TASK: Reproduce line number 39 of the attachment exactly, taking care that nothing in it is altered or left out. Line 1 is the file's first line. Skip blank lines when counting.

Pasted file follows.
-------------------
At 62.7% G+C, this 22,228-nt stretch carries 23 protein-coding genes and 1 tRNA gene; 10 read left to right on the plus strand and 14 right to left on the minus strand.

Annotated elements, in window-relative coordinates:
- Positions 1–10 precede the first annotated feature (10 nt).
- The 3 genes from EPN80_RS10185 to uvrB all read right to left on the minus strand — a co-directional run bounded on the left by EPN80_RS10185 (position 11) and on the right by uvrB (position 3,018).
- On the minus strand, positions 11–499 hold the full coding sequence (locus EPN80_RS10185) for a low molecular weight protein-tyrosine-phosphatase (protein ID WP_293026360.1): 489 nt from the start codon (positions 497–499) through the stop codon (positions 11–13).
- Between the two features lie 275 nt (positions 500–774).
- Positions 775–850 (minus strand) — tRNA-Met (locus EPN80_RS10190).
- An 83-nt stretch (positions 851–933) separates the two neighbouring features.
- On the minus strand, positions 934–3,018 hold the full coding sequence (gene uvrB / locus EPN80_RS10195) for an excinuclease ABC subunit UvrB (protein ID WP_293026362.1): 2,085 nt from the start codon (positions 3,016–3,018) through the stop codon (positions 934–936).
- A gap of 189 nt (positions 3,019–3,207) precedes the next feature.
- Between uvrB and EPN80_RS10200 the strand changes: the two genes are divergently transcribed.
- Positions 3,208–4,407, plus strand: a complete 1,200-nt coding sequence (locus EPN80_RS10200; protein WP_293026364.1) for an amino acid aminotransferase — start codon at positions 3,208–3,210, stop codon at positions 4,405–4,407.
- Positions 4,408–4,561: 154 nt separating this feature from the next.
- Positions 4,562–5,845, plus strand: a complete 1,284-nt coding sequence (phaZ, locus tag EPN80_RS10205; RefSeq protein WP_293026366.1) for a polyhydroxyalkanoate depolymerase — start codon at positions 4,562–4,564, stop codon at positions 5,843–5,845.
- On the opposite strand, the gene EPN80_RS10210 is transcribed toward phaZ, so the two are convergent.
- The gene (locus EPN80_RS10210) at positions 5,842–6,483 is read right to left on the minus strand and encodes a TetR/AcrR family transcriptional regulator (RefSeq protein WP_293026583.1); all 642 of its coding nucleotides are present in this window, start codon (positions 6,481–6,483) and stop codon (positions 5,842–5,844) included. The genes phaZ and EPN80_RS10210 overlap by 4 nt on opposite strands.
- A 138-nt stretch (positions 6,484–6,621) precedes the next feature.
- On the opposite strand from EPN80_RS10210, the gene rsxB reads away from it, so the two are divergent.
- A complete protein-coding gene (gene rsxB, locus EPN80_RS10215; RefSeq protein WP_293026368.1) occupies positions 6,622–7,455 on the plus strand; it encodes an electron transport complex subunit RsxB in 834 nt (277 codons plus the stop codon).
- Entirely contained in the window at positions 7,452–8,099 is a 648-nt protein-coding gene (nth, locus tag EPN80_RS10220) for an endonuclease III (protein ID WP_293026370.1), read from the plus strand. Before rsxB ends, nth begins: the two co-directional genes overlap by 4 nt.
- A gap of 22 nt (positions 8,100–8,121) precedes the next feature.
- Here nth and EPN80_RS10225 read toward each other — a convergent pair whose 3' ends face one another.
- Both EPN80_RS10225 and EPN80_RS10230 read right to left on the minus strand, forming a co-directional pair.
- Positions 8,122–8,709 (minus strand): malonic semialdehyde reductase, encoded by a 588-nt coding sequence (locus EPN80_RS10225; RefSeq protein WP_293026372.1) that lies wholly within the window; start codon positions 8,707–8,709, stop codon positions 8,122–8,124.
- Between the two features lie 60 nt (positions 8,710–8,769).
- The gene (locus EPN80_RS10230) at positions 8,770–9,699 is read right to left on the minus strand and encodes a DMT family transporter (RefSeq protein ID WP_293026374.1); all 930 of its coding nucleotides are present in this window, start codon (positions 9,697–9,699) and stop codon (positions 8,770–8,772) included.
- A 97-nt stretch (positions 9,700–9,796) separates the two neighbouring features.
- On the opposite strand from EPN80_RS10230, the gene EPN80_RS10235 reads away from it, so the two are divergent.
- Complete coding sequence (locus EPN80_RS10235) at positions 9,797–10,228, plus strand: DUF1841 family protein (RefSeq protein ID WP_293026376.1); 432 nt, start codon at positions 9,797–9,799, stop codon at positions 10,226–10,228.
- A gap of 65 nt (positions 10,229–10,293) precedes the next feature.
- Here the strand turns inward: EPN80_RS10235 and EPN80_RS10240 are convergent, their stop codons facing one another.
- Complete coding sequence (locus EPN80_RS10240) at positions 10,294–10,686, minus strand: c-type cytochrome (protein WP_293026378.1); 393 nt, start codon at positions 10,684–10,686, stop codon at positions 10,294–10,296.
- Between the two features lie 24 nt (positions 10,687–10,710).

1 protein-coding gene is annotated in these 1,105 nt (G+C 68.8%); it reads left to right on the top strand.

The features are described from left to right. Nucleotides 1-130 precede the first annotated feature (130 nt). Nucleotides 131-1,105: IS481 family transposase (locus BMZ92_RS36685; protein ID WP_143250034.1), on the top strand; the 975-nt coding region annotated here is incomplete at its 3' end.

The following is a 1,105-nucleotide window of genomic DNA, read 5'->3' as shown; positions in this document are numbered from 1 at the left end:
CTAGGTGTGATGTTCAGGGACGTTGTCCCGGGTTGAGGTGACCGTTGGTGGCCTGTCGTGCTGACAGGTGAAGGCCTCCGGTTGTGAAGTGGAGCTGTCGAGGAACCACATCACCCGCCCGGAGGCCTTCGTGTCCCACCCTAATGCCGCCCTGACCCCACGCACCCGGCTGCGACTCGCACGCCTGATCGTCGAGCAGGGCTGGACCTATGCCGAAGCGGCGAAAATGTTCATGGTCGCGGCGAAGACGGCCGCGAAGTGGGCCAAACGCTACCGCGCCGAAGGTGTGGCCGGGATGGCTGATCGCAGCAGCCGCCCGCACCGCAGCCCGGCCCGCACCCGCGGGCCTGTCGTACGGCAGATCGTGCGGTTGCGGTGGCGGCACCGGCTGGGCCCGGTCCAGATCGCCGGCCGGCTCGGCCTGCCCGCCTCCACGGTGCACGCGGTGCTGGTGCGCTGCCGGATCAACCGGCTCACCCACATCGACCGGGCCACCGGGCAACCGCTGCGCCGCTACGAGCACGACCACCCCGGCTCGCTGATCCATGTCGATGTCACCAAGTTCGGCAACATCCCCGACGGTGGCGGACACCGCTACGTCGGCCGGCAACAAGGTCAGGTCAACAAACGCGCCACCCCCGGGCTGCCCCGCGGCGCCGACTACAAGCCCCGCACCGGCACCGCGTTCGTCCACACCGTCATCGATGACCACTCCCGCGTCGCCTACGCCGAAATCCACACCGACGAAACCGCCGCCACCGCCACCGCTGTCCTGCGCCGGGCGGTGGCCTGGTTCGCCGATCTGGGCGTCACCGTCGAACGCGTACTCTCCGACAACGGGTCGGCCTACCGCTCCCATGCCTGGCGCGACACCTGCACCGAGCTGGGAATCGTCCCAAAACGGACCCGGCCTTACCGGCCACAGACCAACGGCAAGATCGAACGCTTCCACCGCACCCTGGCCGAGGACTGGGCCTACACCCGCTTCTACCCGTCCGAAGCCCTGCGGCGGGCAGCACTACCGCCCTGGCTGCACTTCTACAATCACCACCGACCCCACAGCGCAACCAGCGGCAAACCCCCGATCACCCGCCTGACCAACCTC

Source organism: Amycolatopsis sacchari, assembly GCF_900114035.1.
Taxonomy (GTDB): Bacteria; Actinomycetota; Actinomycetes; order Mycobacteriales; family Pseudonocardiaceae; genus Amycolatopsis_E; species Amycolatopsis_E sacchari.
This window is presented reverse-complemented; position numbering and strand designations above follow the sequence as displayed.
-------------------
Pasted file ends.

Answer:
Taxonomy (GTDB): Bacteria; Actinomycetota; Actinomycetes; order Mycobacteriales; family Pseudonocardiaceae; genus Amycolatopsis_E; species Amycolatopsis_E sacchari.